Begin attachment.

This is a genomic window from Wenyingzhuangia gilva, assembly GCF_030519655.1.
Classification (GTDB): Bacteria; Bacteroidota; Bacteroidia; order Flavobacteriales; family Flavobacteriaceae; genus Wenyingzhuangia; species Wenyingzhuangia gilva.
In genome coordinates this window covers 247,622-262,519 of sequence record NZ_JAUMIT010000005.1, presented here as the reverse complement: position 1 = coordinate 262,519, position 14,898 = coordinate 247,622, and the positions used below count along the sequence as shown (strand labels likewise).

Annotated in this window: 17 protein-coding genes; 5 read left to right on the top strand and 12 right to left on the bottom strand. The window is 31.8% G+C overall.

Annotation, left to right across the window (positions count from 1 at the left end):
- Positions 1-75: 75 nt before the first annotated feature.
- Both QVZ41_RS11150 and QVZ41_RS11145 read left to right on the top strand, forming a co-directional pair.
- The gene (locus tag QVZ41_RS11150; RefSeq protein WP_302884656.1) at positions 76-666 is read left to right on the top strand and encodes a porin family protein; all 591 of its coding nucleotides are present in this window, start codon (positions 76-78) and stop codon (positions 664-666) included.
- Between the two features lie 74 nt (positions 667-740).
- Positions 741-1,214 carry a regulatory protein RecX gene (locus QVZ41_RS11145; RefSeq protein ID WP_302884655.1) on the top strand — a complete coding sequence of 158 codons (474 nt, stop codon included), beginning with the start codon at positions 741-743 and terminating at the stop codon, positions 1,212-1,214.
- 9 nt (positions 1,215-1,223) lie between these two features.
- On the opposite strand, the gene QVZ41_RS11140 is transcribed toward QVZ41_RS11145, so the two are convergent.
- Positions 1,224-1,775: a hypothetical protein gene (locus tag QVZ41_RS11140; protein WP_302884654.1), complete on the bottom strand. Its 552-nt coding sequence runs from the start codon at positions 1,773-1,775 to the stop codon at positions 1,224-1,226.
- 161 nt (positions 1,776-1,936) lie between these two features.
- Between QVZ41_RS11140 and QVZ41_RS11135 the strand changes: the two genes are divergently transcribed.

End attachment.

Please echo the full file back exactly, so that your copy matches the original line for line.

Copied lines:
This is a genomic window from Wenyingzhuangia gilva, assembly GCF_030519655.1.
Classification (GTDB): Bacteria; Bacteroidota; Bacteroidia; order Flavobacteriales; family Flavobacteriaceae; genus Wenyingzhuangia; species Wenyingzhuangia gilva.
In genome coordinates this window covers 247,622-262,519 of sequence record NZ_JAUMIT010000005.1, presented here as the reverse complement: position 1 = coordinate 262,519, position 14,898 = coordinate 247,622, and the positions used below count along the sequence as shown (strand labels likewise).

Annotated in this window: 17 protein-coding genes; 5 read left to right on the top strand and 12 right to left on the bottom strand. The window is 31.8% G+C overall.

Annotation, left to right across the window (positions count from 1 at the left end):
- Positions 1-75: 75 nt before the first annotated feature.
- Both QVZ41_RS11150 and QVZ41_RS11145 read left to right on the top strand, forming a co-directional pair.
- The gene (locus tag QVZ41_RS11150; RefSeq protein WP_302884656.1) at positions 76-666 is read left to right on the top strand and encodes a porin family protein; all 591 of its coding nucleotides are present in this window, start codon (positions 76-78) and stop codon (positions 664-666) included.
- Between the two features lie 74 nt (positions 667-740).
- Positions 741-1,214 carry a regulatory protein RecX gene (locus QVZ41_RS11145; RefSeq protein ID WP_302884655.1) on the top strand — a complete coding sequence of 158 codons (474 nt, stop codon included), beginning with the start codon at positions 741-743 and terminating at the stop codon, positions 1,212-1,214.
- 9 nt (positions 1,215-1,223) lie between these two features.
- On the opposite strand, the gene QVZ41_RS11140 is transcribed toward QVZ41_RS11145, so the two are convergent.
- Positions 1,224-1,775: a hypothetical protein gene (locus tag QVZ41_RS11140; protein WP_302884654.1), complete on the bottom strand. Its 552-nt coding sequence runs from the start codon at positions 1,773-1,775 to the stop codon at positions 1,224-1,226.
- 161 nt (positions 1,776-1,936) lie between these two features.
- Between QVZ41_RS11140 and QVZ41_RS11135 the strand changes: the two genes are divergently transcribed.